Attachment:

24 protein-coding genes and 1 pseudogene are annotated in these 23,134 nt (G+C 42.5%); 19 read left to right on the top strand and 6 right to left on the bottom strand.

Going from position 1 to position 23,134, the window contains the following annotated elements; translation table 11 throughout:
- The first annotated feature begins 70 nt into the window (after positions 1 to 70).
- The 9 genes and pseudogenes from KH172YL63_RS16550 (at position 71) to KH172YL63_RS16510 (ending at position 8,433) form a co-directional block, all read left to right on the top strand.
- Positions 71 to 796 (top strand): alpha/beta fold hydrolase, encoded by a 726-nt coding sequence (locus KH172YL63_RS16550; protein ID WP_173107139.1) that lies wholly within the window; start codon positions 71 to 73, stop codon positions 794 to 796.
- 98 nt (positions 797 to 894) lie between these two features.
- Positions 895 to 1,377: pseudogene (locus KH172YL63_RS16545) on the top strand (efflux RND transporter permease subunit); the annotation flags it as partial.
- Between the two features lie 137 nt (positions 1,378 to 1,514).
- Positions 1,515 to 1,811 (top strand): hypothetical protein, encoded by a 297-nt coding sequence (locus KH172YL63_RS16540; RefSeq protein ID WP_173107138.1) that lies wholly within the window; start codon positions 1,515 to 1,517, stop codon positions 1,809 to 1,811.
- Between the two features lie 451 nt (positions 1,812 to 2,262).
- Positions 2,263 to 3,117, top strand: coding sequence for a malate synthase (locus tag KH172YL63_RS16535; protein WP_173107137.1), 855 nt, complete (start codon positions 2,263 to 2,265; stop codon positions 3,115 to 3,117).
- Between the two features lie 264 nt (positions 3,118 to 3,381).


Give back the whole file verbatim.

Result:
24 protein-coding genes and 1 pseudogene are annotated in these 23,134 nt (G+C 42.5%); 19 read left to right on the top strand and 6 right to left on the bottom strand.

Going from position 1 to position 23,134, the window contains the following annotated elements; translation table 11 throughout:
- The first annotated feature begins 70 nt into the window (after positions 1 to 70).
- The 9 genes and pseudogenes from KH172YL63_RS16550 (at position 71) to KH172YL63_RS16510 (ending at position 8,433) form a co-directional block, all read left to right on the top strand.
- Positions 71 to 796 (top strand): alpha/beta fold hydrolase, encoded by a 726-nt coding sequence (locus KH172YL63_RS16550; protein ID WP_173107139.1) that lies wholly within the window; start codon positions 71 to 73, stop codon positions 794 to 796.
- 98 nt (positions 797 to 894) lie between these two features.
- Positions 895 to 1,377: pseudogene (locus KH172YL63_RS16545) on the top strand (efflux RND transporter permease subunit); the annotation flags it as partial.
- Between the two features lie 137 nt (positions 1,378 to 1,514).
- Positions 1,515 to 1,811 (top strand): hypothetical protein, encoded by a 297-nt coding sequence (locus KH172YL63_RS16540; RefSeq protein ID WP_173107138.1) that lies wholly within the window; start codon positions 1,515 to 1,517, stop codon positions 1,809 to 1,811.
- Between the two features lie 451 nt (positions 1,812 to 2,262).
- Positions 2,263 to 3,117, top strand: coding sequence for a malate synthase (locus tag KH172YL63_RS16535; protein WP_173107137.1), 855 nt, complete (start codon positions 2,263 to 2,265; stop codon positions 3,115 to 3,117).
- Between the two features lie 264 nt (positions 3,118 to 3,381).